News Releases

Murray Helps Pass Farm Bill that Provides Critical Assistance for Washington State Farmers

Dec 14 2007

$2.2 billion included to help farmers who grow fruits and vegetables is a windfall for Washington state

(Washington, D.C.) – Today, U.S. Senator Patty Murray (D-WA) helped pass the 2007 Farm Bill, which will provide much-needed help for Washington state’s farmers. 

This is the best farm bill in years for Washington state farmers, largely because of the $2.2 billion it includes to help farmers who grow fruits and vegetables – which are referred to in the bill as specialty crops.  Washington ranks third in the nation for specialty crop production overall.  It is first in the nation in the production of several individual specialty crops, including apples, red raspberries, sweet cherries, pears, and Concord grapes.  

"There’s so much in this bill that will help all of Washington’s farmers. I’m thrilled that for the first time the Farm Bill includes specialty crops in a comprehensive and meaningful way," said Senator Murray. "Specialty crop growers contribute greatly to making agriculture Washington’s largest industry. I’m pleased that our efforts to include specialty crops were successful, and that we were also able to ensure that a safety net for Washington’s wheat and pulse crop growers remains in place."

The Farm Bill also contains important nutrition provisions to ensure that families and children receive the food assistance they need. The Senate passed the bill by a vote of 79-14. 

“With its important increases in funding for nutrition programs, this bill will help low-income Washingtonians struggling to put a full, nutritious meal on the table for their family each day,” Murray said. "More than half of the spending in this bill goes to improve and increase funds for nutrition programs. These programs help food banks provide emergency food assistance to low-income citizens in critical need, help families qualify for increased food assistance to feed their families, and to ensure that our students are getting nutritious fruits and vegetables in school so that they stay healthy and ready to learn.”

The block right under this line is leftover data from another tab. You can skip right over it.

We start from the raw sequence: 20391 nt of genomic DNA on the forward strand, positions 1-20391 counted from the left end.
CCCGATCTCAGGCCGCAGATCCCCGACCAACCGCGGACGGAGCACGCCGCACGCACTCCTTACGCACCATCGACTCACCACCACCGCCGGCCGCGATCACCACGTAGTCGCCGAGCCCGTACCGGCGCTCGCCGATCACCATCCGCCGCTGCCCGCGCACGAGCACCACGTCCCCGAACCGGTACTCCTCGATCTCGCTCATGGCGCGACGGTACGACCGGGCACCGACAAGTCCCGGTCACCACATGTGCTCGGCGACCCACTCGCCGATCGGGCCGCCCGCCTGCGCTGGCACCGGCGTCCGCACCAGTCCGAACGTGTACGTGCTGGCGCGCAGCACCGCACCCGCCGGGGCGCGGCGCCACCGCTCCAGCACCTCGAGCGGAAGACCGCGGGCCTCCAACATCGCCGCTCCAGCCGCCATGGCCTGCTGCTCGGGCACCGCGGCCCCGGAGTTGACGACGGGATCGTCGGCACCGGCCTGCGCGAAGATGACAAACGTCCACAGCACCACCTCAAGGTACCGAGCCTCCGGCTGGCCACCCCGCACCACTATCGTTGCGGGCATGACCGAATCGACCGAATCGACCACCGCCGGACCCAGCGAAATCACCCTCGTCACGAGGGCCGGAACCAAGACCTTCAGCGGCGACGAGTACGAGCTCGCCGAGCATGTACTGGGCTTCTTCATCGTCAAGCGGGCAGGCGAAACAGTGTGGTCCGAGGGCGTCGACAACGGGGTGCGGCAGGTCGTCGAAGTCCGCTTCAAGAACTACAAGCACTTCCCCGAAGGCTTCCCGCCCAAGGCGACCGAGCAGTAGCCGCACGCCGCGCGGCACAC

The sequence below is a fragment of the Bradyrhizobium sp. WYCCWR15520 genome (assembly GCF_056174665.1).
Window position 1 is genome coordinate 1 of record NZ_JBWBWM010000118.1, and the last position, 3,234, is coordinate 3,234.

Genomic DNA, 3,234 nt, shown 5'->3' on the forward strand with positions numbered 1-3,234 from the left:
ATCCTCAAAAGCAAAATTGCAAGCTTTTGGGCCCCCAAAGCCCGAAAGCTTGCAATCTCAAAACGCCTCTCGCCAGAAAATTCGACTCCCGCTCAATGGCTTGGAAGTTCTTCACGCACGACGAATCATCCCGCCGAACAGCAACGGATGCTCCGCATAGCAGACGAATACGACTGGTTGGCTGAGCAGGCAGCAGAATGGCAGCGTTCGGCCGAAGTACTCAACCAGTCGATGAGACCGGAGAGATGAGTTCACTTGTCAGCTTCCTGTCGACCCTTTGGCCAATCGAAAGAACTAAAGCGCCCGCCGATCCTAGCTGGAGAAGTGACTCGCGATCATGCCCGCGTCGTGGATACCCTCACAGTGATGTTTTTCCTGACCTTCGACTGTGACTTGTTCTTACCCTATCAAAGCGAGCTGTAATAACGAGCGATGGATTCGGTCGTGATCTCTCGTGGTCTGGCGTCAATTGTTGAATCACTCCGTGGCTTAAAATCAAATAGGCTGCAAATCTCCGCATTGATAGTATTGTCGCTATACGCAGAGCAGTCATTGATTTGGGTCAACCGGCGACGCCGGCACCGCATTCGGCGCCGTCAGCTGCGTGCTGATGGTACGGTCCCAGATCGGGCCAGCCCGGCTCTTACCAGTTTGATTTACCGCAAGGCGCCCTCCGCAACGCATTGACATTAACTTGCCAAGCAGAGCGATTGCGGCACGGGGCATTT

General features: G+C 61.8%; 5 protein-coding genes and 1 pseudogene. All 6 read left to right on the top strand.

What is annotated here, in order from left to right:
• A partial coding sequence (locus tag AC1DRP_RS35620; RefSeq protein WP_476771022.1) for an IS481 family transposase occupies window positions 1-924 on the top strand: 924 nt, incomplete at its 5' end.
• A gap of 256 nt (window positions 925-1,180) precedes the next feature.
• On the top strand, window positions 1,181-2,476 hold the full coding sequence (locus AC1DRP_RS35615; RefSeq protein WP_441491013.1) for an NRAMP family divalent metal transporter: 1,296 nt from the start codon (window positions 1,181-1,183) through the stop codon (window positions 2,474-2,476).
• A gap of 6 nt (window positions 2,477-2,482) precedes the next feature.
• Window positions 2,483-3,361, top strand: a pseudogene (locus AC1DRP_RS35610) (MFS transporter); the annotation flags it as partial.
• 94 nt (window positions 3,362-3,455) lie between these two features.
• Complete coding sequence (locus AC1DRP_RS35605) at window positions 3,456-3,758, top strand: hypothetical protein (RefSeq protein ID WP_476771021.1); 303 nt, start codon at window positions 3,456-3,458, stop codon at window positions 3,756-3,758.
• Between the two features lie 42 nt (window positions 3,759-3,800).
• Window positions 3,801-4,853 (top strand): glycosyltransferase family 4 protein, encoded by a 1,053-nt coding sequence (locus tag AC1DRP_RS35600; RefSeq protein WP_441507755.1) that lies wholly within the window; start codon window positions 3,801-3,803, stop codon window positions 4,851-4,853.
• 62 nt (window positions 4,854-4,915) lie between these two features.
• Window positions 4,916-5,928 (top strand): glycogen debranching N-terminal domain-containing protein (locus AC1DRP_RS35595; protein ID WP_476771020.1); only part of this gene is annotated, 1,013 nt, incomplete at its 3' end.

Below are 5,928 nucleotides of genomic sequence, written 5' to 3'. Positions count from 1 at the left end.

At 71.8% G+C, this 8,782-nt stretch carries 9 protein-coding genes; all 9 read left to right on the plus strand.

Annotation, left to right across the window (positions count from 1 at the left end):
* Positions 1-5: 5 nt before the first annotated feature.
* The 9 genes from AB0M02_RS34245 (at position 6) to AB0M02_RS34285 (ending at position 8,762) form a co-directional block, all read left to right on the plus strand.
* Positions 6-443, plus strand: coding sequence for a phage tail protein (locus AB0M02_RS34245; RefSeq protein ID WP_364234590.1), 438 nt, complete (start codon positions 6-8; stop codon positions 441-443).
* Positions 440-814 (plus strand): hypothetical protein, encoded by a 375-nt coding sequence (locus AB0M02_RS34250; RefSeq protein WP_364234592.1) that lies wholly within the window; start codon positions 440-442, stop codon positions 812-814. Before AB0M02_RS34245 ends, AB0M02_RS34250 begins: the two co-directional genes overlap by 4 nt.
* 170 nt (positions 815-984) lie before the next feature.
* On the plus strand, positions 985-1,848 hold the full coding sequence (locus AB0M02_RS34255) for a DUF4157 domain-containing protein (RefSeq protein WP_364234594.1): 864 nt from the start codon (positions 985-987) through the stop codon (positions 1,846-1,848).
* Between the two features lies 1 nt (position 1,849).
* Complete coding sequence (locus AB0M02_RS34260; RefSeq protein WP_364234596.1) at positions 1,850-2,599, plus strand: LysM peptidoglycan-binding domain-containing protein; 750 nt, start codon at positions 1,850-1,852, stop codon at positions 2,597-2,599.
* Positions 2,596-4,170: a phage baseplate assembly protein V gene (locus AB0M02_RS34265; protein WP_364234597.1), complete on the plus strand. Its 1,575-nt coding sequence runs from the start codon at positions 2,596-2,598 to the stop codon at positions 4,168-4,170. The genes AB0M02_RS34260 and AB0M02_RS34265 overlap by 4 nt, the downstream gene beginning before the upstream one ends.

The 2007 Senate Farm Bill includes $2.2 billion for specialty crops in the form of Specialty Crop Block Grants, marketing assistance, research, and pest and disease mitigation, and other programs.  The bill also includes an additional $850 million to be set aside for specialty crops in a disaster relief trust fund.  

Portions of the Farm Bill reflect legislation introduced earlier this year in the Specialty Crops Competitiveness Act (S. 1160), which Murray co-sponsored.  Key provisions for Washington agricultural producers include a market loss assistance program for asparagus growers, and mandatory funding for the National Clean Plant Network, which will ensure safe, virus-free plant materials are available to orchards, vineyards and other growers.  Washington State University-Prosser will play a crucial role in the new program.  More detailed information on specialty crop provisions is available below. (For an explanation of the Clean Plant Network visit HERE)

The Food and Nutrition Program

The 2007 Farm Bill also contains funding increases for important nutrition programs, such as the Food and Nutrition Program (formerly the Food Stamp Program).  Increased funding for the Food Stamp Program will strengthen the food purchasing power of low-income Americans.